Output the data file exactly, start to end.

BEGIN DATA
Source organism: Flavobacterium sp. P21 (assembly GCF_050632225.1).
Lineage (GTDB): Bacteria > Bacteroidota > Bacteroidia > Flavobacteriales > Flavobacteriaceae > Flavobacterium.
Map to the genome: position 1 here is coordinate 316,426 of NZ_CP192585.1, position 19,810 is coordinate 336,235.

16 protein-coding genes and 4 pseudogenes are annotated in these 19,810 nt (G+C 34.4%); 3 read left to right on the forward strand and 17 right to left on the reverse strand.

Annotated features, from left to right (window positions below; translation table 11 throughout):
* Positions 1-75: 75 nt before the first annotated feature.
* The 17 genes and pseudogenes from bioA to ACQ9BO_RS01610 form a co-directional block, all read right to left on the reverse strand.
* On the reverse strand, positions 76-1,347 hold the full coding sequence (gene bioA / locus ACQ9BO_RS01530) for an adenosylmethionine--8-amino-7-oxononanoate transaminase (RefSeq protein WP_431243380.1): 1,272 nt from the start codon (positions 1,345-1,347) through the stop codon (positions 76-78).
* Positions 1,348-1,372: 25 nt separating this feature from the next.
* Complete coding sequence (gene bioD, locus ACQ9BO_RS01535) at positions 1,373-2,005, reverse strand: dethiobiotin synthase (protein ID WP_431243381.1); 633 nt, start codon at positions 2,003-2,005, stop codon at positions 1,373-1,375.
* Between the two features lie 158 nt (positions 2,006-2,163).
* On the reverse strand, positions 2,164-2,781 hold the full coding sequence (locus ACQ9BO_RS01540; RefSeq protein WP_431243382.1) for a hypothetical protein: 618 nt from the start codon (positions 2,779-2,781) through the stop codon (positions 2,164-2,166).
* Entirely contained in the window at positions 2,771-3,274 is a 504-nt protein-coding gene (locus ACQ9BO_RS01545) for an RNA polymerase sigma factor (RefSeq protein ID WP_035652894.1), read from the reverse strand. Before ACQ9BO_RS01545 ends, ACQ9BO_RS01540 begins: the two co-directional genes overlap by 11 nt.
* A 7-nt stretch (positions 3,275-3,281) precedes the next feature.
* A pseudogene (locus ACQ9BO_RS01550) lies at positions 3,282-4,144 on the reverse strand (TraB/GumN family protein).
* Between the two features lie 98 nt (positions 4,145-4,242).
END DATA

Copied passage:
Source organism: Flavobacterium sp. P21 (assembly GCF_050632225.1).
Lineage (GTDB): Bacteria > Bacteroidota > Bacteroidia > Flavobacteriales > Flavobacteriaceae > Flavobacterium.
Map to the genome: position 1 here is coordinate 316,426 of NZ_CP192585.1, position 19,810 is coordinate 336,235.

16 protein-coding genes and 4 pseudogenes are annotated in these 19,810 nt (G+C 34.4%); 3 read left to right on the forward strand and 17 right to left on the reverse strand.

Annotated features, from left to right (window positions below; translation table 11 throughout):
* Positions 1-75: 75 nt before the first annotated feature.
* The 17 genes and pseudogenes from bioA to ACQ9BO_RS01610 form a co-directional block, all read right to left on the reverse strand.
* On the reverse strand, positions 76-1,347 hold the full coding sequence (gene bioA / locus ACQ9BO_RS01530) for an adenosylmethionine--8-amino-7-oxononanoate transaminase (RefSeq protein WP_431243380.1): 1,272 nt from the start codon (positions 1,345-1,347) through the stop codon (positions 76-78).
* Positions 1,348-1,372: 25 nt separating this feature from the next.
* Complete coding sequence (gene bioD, locus ACQ9BO_RS01535) at positions 1,373-2,005, reverse strand: dethiobiotin synthase (protein ID WP_431243381.1); 633 nt, start codon at positions 2,003-2,005, stop codon at positions 1,373-1,375.
* Between the two features lie 158 nt (positions 2,006-2,163).
* On the reverse strand, positions 2,164-2,781 hold the full coding sequence (locus ACQ9BO_RS01540; RefSeq protein WP_431243382.1) for a hypothetical protein: 618 nt from the start codon (positions 2,779-2,781) through the stop codon (positions 2,164-2,166).
* Entirely contained in the window at positions 2,771-3,274 is a 504-nt protein-coding gene (locus ACQ9BO_RS01545) for an RNA polymerase sigma factor (RefSeq protein ID WP_035652894.1), read from the reverse strand. Before ACQ9BO_RS01545 ends, ACQ9BO_RS01540 begins: the two co-directional genes overlap by 11 nt.
* A 7-nt stretch (positions 3,275-3,281) precedes the next feature.
* A pseudogene (locus ACQ9BO_RS01550) lies at positions 3,282-4,144 on the reverse strand (TraB/GumN family protein).
* Between the two features lie 98 nt (positions 4,145-4,242).